On May 2-4, President Barack Obama will carry out a mini-tour of Latin America, in which he will visit Mexico and Costa Rica. During his brief stopover in San Jose, he will take part in a summit of Central American presidents, as part of SICA (the Central American Integration System). Expected topics of discussion between Obama and his Latin American counterparts include immigration, natural disaster relief efforts, and citizen security.
President Obama first met with Mexican PresidentEnrique Peña Nieto(EPN), in late November 2012. Even though EPN was only inaugurated in December 2012, he is expected to fill the region’s leadership void created by the recent passing of Venezuelan President Hugo Chavez (Brazil’s regional hegemony notwithstanding). Mexican presidencies last for six years, so EPN has plenty of time to expand his country’s influence.
During the first months of EPN’s presidency, relations between Mexico City and Washington have remained stable. For example, in March of this year, the U.S. military reached a deal with the Mexican navy in which the latter will receive two decommissioned U.S. frigates. Furthermore, on March 28 Assistant Secretary of State for the Bureau of International Narcotics William Brownfield declared that during Obama’s stopover in Mexico City, the U.S. leader will likely declare his support for EPN’s strategy to combat drug trafficking. In other words, the Obama-EPN relationship will remain business as usual.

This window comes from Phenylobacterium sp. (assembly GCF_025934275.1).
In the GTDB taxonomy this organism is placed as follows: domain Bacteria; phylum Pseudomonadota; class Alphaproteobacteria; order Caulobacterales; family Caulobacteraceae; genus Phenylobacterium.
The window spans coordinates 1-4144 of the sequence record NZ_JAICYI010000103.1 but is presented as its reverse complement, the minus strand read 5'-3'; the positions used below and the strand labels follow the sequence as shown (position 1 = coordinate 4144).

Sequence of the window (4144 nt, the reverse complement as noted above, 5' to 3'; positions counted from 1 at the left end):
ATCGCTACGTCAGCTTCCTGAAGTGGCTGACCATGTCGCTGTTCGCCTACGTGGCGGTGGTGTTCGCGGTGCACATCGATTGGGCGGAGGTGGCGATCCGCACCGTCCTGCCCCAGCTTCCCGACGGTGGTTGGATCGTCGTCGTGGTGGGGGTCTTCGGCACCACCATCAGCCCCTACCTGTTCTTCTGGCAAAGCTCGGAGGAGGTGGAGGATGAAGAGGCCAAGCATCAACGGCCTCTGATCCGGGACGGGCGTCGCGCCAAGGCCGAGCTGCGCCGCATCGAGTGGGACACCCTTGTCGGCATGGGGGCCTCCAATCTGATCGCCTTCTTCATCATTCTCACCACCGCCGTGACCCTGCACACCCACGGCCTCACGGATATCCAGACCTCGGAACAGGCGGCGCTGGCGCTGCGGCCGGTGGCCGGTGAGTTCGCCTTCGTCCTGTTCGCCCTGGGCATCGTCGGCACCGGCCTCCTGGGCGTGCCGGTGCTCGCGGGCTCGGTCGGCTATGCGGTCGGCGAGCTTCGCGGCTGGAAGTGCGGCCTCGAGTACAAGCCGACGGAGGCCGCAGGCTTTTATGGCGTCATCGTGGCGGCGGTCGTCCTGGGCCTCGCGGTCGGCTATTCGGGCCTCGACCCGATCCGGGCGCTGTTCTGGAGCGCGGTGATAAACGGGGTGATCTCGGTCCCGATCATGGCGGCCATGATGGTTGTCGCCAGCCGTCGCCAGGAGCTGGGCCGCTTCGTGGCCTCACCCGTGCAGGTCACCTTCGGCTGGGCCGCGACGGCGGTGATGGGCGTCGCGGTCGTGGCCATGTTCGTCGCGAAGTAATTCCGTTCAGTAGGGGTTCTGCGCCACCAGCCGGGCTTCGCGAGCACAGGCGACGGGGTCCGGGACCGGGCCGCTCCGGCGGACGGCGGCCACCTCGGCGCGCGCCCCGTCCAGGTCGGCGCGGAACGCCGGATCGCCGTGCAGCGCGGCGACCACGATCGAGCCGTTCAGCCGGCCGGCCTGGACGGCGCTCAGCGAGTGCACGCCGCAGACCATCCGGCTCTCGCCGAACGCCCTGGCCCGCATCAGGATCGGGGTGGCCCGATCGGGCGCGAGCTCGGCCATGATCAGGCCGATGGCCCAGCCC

On the subject of trade, the two governments signed the “Transboundary Hydrocarbons Agreement” (THA) in 2012 (during the presidency of Felipe Calderon). The agreement aims to develop “oil and gas reservoirs that cross the international maritime boundary between the two countries.” Nevertheless, this accord has yet to be ratified by the U.S., and it is unlikely that this will happen before Obama’s trip to Mexico City. It is also worthy to note that the White House is promoting the creation of the Trans Pacific Partnership (TPP). The TPP’s goal is to create a free trade area between Pacific economic powerhouses (such as México, Perú, and Chile) and countries like Australia and Singapore. President Peña Nieto will meet with Japanese Prime Minister Shinzo Abe on April 8 as Tokyo lobbies to join the TPP. It will be interesting to see if EPN discusses the possibility of Japanese membership in this potential trade bloc when he meets with Obama.